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    Well seeing as there is mostly nothing in space aside from the odd planet or two. I'd say it's more no temperature, rather than "cold". Cold doesn't really exist either, it just means, a low temperature, a low thermal energy, if there is no thermal energy, there is no heat of any kind, so there can't be any "cold". Stick something like a nebula there, and then there is a mass, there is thermal energy, so it is "cold".
     
  13. Fod

    Fod what is the cheesecake?

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    you're either being deeply philosophical or a complete ****. lack of heat == cold.
     
  14. randosome

    randosome Banned

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    gotta love how bit tech articles digress so :p

    Heat is just particles moving, the more the particles move (or vibrate) the hotter something is
    Therefore, cold is in fact particles moving less, and at absolute 0, the particles stop moving altogether (even at very cold temperatures, they are moving slowly)
    In space heat (or the energy) just dissipates, everything loses its energy in space so it seems "cold"

    I do have to wonder how they managed to achieve such a low temperature though, i thought something that cold was still impossible for humans
    Also, when your measuring atoms and such, wouldn't you want them to be moving ?
    Also, technically wouldn't this mean the hotter a quantum chip is, the faster it could (theoretically) run
     
  15. jezmck

    jezmck Well-Known Member

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    <pedant>You mean 'Celsius'</pedant>
     
  16. Veles

    Veles DUR HUR

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    Exactly, in space, or at least in most of space where there are no particles, a complete vacuum, there can be no particles vibrating, no particles storing thermal energy. So it's not that theres a low temperature, there is NO temperature.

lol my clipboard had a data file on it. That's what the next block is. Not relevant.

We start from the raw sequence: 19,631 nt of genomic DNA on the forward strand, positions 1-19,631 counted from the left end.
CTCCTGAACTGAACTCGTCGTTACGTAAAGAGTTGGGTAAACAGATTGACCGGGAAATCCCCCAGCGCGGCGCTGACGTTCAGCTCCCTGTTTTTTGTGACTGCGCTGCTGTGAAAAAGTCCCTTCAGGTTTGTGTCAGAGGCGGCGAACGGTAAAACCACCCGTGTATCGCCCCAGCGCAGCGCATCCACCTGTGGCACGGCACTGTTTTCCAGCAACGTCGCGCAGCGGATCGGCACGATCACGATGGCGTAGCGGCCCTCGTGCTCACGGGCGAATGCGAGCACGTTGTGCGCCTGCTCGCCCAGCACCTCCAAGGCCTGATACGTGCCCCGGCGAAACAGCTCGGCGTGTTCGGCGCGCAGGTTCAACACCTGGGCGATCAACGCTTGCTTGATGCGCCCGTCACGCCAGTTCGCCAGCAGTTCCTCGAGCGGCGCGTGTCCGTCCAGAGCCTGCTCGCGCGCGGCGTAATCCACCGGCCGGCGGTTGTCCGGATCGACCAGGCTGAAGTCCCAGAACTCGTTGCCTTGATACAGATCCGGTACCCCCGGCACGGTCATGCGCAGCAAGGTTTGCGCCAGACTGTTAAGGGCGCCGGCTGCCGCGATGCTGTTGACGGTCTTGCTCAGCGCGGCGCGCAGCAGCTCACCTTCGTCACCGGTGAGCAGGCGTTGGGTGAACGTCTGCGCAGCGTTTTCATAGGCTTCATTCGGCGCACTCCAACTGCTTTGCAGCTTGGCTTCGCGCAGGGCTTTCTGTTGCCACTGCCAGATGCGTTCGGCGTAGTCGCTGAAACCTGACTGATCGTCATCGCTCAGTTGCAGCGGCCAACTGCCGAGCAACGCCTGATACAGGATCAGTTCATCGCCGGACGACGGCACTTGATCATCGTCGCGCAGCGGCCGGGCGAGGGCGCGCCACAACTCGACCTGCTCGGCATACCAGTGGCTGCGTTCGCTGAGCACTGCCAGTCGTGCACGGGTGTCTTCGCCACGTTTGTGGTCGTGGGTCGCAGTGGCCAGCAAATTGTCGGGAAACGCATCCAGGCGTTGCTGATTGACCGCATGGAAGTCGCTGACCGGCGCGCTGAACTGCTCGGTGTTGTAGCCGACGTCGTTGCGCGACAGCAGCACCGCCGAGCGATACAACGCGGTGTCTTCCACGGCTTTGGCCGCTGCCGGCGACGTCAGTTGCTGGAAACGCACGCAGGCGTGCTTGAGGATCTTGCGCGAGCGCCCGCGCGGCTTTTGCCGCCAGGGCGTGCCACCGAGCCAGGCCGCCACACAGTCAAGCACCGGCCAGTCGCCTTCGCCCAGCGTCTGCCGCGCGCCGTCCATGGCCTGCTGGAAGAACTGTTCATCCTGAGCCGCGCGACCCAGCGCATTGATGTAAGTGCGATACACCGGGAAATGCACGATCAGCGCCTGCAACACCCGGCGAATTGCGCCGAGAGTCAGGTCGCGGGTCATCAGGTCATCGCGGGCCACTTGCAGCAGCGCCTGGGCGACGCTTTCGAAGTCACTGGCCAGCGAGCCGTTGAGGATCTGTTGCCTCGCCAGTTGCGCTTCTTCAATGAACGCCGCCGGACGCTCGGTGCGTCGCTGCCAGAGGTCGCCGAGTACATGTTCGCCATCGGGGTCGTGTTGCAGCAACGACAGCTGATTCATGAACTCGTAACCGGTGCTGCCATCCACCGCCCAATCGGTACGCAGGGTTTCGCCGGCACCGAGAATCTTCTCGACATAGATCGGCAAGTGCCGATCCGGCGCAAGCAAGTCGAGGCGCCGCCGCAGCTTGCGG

Cold is a completely subjective term, something CANNOT be just described as cold scientifically, you can say space is colder than my fridge, implying my fridge has a higher temperature than space, but just saying my fridge is cold doesn't make sense.
     
  17. DeX

    DeX Mube Codder

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    Veles, space isn't a complete vacuum. Interstellar space has about 1 hydrogen atom ber cm{param}. Even in the loneliest parts of the universe between the galaxies where everything would be pitchblack you still find a proton or electron per m{param}. In any case the reason that space has a temperature of around 3K is not because of these particles but because of background microwave radiation. This is the remenants of the big bang "cooling off" and no matter where you are in space you can't escape it.
     
  18. r4tch3t

    r4tch3t hmmmm....

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    From what I understand (haven't read wikipedia yet, will get round to it sometime) Quantum computing measures extremely small changes in the atoms, so if it was at say room temperature, the atoms would be moving so much, that they couldn't properly measure it.
     
  19. Veles

    Veles DUR HUR

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    Even so, the energy of a wave isn't thermal energy? But then, wave particle duality, etc. so I guess it's thermal energy as well. However, the statement that space isn't cold is still true, but by a different argument :p

    But anyway, if you want to go out on an EVA you need a cooling suit not a heating suit. But thats something different entirely.
     
  20. brumster

    brumster New Member

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    Sorry to drag this back to the article but has the hardware been independently examined? Seems like hype to me.